The 3D model on Sketchfab

The 3D print in the photo below was made using a Monoprice Mini SLA printer with Elegoo water washable resin. It did a good job of recreating the detail in the model, even though the print was only 60mm long. That print was made from a copy of the model which was hollowed in Meshmixer (with 2mm thick walls) and one of the resin-drainage holes in the base was left open to prevent the potential for temperature variations in the air-filled void causing cracks. It was also tested using Flashforge PLA on one of their Adventurer 3C printers: it printed fine at around 100mm long but the reduced detail and need to remove support material makes resin a much better option for this model.

Edward Winslow sculpture 3D print (painted resin)
Edward Winslow sculpture 3D print (painted resin)

However, if you were to make a PLA print (or your choice of other filament) then coating with high-build primer, and painting perhaps with craft acrylics, should allow you to create a fairly good result for your desk or coffee table. The finished resin print was then painted with The Army Painter, and Humbrol bronze-effect, paints and given a coat of anti-shine varnish, to try to recreate the look and feel of the original.

More information on this work of art can be found at the following web pages:


So finally, in case you’d like to use the methods in this project for your own work, let’s recap on what was involved:

  • The Sony 3DCreator Android app was used to create a basic 3D scan on a smartphone, which provided a good representation albeit with some softening of sharp details and with the stone scanned to a lower quality than the pilgrim.
  • Due to difficulties with the size and surface finish of the pilgrim sculpture, the scan was made in four distinct parts: the body, the stone, the foot at the back of the stone and the head.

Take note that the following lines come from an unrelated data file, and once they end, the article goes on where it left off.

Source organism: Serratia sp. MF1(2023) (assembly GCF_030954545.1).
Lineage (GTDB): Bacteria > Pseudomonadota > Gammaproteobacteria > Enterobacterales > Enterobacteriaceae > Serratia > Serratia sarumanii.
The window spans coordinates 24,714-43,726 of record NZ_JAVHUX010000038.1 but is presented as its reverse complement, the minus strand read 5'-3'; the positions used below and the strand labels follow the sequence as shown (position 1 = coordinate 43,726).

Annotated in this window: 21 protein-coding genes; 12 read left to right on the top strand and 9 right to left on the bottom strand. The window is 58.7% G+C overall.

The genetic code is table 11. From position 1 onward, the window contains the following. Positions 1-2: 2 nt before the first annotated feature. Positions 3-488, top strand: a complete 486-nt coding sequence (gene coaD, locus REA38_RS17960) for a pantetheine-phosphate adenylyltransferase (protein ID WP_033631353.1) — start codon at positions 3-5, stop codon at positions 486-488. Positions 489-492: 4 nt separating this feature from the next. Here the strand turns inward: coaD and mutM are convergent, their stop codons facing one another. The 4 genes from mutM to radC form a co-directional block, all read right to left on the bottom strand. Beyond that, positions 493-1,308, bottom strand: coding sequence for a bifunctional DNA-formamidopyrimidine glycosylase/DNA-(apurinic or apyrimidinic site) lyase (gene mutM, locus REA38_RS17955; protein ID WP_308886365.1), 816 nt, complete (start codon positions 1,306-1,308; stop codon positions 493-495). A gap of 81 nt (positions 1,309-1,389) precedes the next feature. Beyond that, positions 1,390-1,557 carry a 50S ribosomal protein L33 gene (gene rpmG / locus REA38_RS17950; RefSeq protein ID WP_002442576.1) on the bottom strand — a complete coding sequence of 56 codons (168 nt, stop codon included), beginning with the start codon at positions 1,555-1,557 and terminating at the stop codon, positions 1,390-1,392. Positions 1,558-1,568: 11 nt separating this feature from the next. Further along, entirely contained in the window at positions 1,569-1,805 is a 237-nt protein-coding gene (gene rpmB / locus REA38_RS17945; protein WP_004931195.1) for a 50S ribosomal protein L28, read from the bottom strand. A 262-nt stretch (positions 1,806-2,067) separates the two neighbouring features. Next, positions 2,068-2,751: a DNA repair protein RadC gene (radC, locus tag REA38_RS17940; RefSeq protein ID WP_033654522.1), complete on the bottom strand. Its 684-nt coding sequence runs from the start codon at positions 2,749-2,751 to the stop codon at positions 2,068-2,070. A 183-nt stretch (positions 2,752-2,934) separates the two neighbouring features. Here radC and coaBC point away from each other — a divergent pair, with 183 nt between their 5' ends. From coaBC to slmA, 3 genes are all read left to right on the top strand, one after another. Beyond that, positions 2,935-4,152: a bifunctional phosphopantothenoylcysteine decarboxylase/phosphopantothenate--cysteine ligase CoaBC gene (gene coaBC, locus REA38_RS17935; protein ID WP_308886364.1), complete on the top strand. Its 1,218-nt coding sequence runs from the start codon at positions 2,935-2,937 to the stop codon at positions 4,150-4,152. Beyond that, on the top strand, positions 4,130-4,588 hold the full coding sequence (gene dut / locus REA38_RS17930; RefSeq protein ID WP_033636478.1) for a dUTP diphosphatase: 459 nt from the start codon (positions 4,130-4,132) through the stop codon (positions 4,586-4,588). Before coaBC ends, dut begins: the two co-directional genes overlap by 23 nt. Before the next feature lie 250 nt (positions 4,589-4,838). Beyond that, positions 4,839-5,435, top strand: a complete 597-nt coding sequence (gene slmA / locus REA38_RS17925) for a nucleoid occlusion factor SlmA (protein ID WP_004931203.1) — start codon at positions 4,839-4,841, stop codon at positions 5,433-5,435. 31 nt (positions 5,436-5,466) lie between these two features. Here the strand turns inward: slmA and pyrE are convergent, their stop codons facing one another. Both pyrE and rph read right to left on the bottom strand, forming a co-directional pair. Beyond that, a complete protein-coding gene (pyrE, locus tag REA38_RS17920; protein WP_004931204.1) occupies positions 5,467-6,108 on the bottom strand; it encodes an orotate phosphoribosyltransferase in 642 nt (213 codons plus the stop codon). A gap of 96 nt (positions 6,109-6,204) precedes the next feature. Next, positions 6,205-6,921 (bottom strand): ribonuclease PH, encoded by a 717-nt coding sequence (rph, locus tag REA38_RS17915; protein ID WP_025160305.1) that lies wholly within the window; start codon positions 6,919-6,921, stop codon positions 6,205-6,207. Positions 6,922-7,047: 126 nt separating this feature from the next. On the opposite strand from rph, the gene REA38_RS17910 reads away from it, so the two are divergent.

• The Nomad Sculpt Android app was used to assemble the four parts and tidy the 3D scan, including cutting away unwanted material, smoothing and sculpting poorly scanned areas, and sharpening edges with the crease tool.
  • On a PC Meshmixer was used to solidify/remesh the model, to achieve a much smaller file size and to make it hollow from the bottom to save material for the resin printing.
  • The finished 3D model was then test printed in resin and PLA, and found to print to an acceptable quality with both material types.
  • Due to the amount of detail in the final model, resin printing was found to be the best method of 3D printing it, fused-filament printing lacking detail (even at a larger size) and requiring much removal of support material.

Please note that this scan is provided without any license for commercial use. It is intended simply as a souvenir of Droitwich Spa you can have the fun of printing yourself. And, of course, it is intended to be a motivation for you to visit beautiful Droitwich Spa yourself and, maybe while shopping in Saint Andrew Square, take a few minutes to take in the beauty of this sculpture of one of the United States of America’s Pilgrim Fathers: click here to see the location in Google Maps.